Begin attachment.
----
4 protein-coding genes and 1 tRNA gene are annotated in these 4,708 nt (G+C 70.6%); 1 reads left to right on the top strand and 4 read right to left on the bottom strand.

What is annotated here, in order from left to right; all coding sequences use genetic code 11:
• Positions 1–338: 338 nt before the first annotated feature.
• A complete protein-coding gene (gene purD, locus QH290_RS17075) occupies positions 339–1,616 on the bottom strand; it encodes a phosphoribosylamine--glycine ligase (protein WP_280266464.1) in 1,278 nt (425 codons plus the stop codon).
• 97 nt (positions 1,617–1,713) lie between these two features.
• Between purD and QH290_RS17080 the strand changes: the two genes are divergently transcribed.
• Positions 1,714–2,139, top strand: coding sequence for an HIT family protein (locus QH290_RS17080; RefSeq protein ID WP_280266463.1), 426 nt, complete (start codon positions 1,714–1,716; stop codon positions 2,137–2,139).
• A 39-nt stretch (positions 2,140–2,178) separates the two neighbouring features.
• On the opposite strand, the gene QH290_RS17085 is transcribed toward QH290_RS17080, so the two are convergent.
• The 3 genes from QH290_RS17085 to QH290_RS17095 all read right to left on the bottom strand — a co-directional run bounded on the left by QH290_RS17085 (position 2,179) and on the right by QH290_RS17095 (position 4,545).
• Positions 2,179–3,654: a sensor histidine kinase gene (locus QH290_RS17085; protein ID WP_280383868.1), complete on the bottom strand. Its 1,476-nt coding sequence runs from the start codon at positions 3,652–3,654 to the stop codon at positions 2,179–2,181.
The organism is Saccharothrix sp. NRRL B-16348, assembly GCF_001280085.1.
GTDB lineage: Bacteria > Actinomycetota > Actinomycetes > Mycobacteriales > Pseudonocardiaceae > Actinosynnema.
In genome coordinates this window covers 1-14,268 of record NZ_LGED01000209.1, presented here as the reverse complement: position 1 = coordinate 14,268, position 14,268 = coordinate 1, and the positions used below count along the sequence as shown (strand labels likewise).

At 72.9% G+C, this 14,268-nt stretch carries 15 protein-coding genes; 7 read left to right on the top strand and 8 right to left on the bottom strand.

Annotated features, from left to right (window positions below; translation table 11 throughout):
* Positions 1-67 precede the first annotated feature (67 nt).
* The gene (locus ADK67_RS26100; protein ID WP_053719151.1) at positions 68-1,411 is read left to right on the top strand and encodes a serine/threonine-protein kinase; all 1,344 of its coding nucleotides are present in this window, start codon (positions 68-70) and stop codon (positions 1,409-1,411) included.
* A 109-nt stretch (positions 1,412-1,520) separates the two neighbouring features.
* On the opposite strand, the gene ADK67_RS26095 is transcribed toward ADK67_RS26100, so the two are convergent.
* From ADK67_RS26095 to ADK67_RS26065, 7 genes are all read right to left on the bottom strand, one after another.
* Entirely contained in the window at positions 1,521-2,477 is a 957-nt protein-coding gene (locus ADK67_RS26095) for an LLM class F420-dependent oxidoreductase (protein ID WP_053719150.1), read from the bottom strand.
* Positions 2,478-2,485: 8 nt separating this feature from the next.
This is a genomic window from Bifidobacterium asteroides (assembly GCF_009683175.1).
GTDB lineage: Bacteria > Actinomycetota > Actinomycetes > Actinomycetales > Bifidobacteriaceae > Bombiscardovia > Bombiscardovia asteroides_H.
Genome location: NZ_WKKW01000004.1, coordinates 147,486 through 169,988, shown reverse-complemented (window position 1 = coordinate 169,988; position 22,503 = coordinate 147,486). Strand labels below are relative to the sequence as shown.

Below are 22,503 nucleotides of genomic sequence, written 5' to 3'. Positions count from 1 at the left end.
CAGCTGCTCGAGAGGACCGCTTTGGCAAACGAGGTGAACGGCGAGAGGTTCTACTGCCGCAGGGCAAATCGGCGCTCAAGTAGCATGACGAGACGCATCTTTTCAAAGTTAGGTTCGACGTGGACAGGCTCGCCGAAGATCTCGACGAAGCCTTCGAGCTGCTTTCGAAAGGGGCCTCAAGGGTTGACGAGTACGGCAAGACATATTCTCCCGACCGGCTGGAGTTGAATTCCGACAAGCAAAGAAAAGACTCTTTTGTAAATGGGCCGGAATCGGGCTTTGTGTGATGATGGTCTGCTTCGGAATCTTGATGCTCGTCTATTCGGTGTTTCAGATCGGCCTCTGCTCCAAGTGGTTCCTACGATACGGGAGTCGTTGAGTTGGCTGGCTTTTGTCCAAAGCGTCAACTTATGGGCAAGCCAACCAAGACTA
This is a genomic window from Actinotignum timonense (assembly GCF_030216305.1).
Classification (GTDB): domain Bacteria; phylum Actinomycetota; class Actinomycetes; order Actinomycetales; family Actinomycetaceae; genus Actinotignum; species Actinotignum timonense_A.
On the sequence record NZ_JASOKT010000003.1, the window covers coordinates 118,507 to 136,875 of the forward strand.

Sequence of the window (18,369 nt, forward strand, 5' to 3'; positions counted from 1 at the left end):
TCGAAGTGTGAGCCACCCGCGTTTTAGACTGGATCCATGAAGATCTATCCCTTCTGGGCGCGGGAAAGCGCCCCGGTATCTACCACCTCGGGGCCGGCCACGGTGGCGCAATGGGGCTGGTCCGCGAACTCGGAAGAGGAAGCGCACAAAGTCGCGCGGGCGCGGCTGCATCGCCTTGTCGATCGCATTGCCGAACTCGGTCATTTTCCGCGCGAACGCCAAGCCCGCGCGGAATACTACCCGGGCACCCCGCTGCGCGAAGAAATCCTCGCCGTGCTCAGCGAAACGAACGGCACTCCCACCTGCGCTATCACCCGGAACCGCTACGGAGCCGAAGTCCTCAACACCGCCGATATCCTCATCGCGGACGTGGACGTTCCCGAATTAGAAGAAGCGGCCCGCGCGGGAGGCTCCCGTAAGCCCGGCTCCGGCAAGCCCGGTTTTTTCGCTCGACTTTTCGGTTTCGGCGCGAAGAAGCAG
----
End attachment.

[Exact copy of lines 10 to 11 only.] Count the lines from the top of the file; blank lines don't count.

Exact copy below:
• The 3 genes from QH290_RS17085 to QH290_RS17095 all read right to left on the bottom strand — a co-directional run bounded on the left by QH290_RS17085 (position 2,179) and on the right by QH290_RS17095 (position 4,545).
• Positions 2,179–3,654: a sensor histidine kinase gene (locus QH290_RS17085; protein ID WP_280383868.1), complete on the bottom strand. Its 1,476-nt coding sequence runs from the start codon at positions 3,652–3,654 to the stop codon at positions 2,179–2,181.